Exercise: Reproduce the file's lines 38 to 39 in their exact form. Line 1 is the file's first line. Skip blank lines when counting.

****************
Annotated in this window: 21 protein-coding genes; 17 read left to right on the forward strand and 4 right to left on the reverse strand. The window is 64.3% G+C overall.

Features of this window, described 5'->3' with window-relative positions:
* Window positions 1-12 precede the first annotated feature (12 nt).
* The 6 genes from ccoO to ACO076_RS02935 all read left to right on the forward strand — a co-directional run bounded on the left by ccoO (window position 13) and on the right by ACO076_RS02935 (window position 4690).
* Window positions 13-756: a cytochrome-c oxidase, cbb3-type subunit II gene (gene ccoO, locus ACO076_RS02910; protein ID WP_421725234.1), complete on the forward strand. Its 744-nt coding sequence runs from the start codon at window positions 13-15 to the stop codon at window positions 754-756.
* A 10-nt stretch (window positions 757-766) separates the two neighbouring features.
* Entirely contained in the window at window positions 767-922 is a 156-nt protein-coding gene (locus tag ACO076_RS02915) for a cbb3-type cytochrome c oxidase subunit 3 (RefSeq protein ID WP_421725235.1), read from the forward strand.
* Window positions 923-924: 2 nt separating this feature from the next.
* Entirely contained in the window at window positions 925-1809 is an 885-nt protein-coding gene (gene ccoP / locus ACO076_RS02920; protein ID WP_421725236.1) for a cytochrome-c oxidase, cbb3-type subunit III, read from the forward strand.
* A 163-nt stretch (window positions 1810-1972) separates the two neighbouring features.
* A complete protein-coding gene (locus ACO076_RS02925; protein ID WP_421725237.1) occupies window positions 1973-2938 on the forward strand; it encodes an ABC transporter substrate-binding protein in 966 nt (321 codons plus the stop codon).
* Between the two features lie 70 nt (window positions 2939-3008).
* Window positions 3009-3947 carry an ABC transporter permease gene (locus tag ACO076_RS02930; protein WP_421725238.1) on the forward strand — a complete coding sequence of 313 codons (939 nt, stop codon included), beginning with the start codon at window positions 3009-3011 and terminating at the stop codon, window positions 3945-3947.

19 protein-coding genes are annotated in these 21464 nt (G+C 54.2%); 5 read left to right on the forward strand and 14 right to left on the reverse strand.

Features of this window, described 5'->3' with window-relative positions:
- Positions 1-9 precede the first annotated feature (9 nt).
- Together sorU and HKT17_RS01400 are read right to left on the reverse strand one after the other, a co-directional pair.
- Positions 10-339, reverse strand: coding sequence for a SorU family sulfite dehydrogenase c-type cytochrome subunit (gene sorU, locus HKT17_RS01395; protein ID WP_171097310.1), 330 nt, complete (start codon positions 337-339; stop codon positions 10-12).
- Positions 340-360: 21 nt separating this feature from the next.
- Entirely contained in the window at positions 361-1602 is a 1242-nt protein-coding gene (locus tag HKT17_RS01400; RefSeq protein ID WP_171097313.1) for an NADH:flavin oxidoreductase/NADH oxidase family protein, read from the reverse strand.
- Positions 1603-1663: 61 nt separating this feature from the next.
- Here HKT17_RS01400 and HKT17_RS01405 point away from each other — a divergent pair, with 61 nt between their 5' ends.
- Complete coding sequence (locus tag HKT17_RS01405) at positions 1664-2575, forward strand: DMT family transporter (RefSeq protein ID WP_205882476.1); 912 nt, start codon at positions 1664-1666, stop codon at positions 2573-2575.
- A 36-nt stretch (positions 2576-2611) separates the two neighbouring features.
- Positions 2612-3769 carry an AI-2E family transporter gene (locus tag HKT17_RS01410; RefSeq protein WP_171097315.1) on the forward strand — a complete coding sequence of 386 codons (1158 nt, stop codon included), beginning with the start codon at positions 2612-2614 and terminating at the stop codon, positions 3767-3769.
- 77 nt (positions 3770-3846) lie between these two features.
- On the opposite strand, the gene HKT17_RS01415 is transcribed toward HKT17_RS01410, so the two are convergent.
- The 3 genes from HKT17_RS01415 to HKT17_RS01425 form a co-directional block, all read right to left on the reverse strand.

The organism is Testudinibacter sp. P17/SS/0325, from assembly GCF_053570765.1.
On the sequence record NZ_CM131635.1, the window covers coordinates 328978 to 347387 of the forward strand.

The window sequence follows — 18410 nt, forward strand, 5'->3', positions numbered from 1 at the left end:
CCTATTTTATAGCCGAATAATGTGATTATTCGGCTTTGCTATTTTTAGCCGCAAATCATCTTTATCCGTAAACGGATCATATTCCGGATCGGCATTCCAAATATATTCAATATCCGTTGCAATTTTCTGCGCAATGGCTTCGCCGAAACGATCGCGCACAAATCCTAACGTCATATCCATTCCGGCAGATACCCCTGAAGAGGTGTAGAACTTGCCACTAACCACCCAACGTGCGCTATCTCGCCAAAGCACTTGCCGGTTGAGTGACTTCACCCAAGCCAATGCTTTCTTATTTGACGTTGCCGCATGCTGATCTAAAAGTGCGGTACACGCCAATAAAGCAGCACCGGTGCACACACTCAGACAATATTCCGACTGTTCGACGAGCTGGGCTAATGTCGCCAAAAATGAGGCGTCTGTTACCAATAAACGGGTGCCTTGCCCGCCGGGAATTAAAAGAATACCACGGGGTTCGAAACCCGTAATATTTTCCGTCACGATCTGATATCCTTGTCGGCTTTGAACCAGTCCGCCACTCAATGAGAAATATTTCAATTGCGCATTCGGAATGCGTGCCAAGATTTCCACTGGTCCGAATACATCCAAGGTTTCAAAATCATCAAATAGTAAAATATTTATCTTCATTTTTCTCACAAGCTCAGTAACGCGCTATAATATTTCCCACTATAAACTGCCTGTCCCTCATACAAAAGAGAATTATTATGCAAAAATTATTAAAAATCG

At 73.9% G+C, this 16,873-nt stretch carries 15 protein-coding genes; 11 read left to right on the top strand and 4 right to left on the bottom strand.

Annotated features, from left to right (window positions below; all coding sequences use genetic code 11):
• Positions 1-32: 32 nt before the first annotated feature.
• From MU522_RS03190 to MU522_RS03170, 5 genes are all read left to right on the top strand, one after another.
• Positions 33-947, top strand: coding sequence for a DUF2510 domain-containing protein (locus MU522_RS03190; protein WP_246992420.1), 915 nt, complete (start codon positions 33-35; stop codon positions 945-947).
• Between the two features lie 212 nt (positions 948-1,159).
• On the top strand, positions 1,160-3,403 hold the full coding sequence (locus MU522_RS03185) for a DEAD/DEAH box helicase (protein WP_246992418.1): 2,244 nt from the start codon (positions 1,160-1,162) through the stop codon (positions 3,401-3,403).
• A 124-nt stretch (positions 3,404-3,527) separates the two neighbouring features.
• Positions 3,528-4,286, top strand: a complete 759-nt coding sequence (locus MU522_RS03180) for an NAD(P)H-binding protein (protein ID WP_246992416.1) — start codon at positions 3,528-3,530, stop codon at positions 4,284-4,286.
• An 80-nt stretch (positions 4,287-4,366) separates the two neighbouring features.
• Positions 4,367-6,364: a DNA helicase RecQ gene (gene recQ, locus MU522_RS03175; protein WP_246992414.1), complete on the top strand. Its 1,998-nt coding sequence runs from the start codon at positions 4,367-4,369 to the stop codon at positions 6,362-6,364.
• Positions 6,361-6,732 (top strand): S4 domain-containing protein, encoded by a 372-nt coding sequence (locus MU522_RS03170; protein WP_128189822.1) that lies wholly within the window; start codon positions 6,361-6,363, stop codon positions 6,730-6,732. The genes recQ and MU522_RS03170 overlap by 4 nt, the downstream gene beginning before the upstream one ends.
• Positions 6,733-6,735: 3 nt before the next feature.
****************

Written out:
• Between the two features lie 212 nt (positions 948-1,159).
• On the top strand, positions 1,160-3,403 hold the full coding sequence (locus MU522_RS03185) for a DEAD/DEAH box helicase (protein WP_246992418.1): 2,244 nt from the start codon (positions 1,160-1,162) through the stop codon (positions 3,401-3,403).